Thomas Cook 2017 holiday prices to rise 9%
Thomas Cook says it plans to sell more upmarket holidays this summer, with the cost of an average getaway rising by 9%.
The firm blamed mounting competition in the market for the change of approach.
It comes as Thomas Cook reported a loss of £49.1m in the the first quarter, despite seeing rising demand for holidays in Greece.
It said it was "cautious" about prospects for this year, and its shares fell as much as 10% in morning trade.
Explaining its move, Thomas Cook, which has six million customers in the UK, said there had been a resurgence in interest in Spain last year, as fewer tourists visited Turkey, Egypt and Tunisia following a spate of terror attacks.
As a result, Spanish hotels have pushed up prices by as much as 8% - costs Thomas Cook has had to pass on. Rival airlines and holiday firms have also ramped up their services to hotspots such as Majorca and the Canary Islands.
"In this context, and consistent with our strategy, we have taken a deliberate decision to focus on higher margin, quality holidays, rather than chase volume growth," the firm said.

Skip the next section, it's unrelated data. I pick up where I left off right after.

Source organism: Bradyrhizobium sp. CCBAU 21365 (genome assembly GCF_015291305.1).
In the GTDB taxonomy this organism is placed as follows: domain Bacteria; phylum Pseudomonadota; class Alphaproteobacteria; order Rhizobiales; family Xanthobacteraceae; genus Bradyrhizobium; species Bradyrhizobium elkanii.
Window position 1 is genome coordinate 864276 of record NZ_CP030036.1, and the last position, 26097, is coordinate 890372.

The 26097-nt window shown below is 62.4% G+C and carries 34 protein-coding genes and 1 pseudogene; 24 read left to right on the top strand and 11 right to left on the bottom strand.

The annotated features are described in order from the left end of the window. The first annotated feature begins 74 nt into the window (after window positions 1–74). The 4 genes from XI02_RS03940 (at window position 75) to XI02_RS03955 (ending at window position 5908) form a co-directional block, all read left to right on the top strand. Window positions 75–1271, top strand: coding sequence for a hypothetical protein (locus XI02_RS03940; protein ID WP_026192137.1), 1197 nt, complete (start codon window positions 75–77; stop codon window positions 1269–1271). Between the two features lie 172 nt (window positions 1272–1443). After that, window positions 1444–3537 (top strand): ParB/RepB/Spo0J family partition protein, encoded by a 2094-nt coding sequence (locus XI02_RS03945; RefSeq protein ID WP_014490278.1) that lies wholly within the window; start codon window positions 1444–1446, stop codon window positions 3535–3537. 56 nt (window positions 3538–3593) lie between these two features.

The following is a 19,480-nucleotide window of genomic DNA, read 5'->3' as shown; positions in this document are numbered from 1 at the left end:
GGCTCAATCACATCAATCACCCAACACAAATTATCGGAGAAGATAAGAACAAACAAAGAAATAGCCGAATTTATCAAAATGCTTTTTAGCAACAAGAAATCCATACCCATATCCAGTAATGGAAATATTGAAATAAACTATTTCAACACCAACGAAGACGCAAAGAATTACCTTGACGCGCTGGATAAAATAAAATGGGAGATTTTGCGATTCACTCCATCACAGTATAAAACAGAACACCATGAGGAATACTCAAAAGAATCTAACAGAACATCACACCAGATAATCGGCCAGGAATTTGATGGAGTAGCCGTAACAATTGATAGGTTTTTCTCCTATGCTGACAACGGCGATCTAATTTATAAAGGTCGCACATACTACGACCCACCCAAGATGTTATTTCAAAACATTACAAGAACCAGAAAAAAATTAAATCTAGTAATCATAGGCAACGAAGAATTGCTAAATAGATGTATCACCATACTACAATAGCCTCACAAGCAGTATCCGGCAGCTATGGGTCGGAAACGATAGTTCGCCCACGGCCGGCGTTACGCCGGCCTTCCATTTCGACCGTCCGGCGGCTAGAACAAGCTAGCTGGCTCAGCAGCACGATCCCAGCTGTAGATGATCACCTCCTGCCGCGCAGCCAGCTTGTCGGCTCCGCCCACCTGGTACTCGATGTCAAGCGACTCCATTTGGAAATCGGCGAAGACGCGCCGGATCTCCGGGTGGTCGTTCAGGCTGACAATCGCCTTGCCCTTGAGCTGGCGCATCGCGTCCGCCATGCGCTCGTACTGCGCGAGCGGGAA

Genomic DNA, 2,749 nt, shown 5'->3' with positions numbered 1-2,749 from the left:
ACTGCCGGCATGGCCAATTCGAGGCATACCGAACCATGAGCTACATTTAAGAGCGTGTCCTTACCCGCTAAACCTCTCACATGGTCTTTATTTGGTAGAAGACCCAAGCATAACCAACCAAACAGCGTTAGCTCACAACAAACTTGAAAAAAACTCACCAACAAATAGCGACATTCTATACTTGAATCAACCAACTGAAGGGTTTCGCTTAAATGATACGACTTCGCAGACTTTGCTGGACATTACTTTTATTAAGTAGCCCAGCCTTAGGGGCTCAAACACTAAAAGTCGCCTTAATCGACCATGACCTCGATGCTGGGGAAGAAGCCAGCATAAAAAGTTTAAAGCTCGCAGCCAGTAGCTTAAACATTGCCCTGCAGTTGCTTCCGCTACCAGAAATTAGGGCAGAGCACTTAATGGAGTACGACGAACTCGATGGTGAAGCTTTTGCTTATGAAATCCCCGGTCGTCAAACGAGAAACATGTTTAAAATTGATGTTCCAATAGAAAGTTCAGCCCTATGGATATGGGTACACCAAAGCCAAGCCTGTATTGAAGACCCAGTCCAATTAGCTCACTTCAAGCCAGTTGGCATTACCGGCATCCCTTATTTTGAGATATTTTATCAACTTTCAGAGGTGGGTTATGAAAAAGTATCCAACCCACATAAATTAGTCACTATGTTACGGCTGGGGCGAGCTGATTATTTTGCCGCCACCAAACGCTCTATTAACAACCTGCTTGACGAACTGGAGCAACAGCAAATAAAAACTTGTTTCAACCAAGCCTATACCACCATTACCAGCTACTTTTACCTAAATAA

Despite reporting a loss, the firm said revenue in the quarter had grown 1% to £1.6bn.
It also said bookings for holidays in Greece were up more than 40%, offsetting a fall in visitors to Turkey - one of its most important markets - that hit profits in its last financial year.
Commenting on the results, chief executive Peter Fankhauser said the firm had made a "solid start" to the year, despite the "backdrop of continued uncertainty".
However, he added: "We remain cautious about the rest of the year, given the uncertain political and economic outlook."
Mr Fankhauser came under pressure over his pay deal on Thursday afternoon, when the firm faced shareholders at its annual general meeting.
In all, 22% of shareholders voted against the group's remuneration policy and 23% against its remuneration report, although both were passed.
Thomas Cook said in a statement afterwards that it would not be making use this year of its Strategic Share Investment Plan for management after 33% of shareholders opposed it.
Looking ahead, the company said bookings across the group overall were 1% higher for the current winter season and 9% higher for summer 2017, with around a third of holidays sold.
However, total UK bookings - including holidays and flights - are up just 1% for the key summer period.
The firm's German airline, Condor, also continues to struggle due to overcapacity in the short-haul market and weak demand.
"Another loss shows just how hard it is in the tourism sector at the moment," said Neil Wilson, an analyst at ETX Capital.
"Key will be the summer season coming up, when the real money is to be made."